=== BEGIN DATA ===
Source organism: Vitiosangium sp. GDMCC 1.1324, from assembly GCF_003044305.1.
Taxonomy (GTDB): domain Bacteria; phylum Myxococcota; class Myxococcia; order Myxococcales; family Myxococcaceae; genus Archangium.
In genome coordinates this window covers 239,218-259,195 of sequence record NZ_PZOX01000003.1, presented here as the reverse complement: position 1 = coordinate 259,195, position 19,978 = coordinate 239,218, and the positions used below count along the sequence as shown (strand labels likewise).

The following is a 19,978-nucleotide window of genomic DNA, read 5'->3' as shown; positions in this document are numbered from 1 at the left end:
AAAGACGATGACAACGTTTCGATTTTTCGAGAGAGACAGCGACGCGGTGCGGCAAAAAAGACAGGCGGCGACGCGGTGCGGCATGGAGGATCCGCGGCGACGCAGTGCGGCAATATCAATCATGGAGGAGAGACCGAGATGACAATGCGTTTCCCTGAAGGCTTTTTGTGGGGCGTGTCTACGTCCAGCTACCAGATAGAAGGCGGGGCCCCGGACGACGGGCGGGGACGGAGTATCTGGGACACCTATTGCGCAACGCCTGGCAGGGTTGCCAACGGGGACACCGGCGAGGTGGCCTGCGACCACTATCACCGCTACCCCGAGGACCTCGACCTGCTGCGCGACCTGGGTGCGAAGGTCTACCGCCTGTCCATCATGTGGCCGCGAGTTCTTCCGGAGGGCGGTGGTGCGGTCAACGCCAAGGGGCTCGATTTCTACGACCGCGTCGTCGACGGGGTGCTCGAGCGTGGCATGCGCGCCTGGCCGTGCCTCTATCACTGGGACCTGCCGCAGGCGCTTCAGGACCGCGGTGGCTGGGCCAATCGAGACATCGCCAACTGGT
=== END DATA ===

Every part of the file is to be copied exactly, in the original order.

Source organism: Vitiosangium sp. GDMCC 1.1324, from assembly GCF_003044305.1.
Taxonomy (GTDB): domain Bacteria; phylum Myxococcota; class Myxococcia; order Myxococcales; family Myxococcaceae; genus Archangium.
In genome coordinates this window covers 239,218-259,195 of sequence record NZ_PZOX01000003.1, presented here as the reverse complement: position 1 = coordinate 259,195, position 19,978 = coordinate 239,218, and the positions used below count along the sequence as shown (strand labels likewise).

The following is a 19,978-nucleotide window of genomic DNA, read 5'->3' as shown; positions in this document are numbered from 1 at the left end:
AAAGACGATGACAACGTTTCGATTTTTCGAGAGAGACAGCGACGCGGTGCGGCAAAAAAGACAGGCGGCGACGCGGTGCGGCATGGAGGATCCGCGGCGACGCAGTGCGGCAATATCAATCATGGAGGAGAGACCGAGATGACAATGCGTTTCCCTGAAGGCTTTTTGTGGGGCGTGTCTACGTCCAGCTACCAGATAGAAGGCGGGGCCCCGGACGACGGGCGGGGACGGAGTATCTGGGACACCTATTGCGCAACGCCTGGCAGGGTTGCCAACGGGGACACCGGCGAGGTGGCCTGCGACCACTATCACCGCTACCCCGAGGACCTCGACCTGCTGCGCGACCTGGGTGCGAAGGTCTACCGCCTGTCCATCATGTGGCCGCGAGTTCTTCCGGAGGGCGGTGGTGCGGTCAACGCCAAGGGGCTCGATTTCTACGACCGCGTCGTCGACGGGGTGCTCGAGCGTGGCATGCGCGCCTGGCCGTGCCTCTATCACTGGGACCTGCCGCAGGCGCTTCAGGACCGCGGTGGCTGGGCCAATCGAGACATCGCCAACTGGT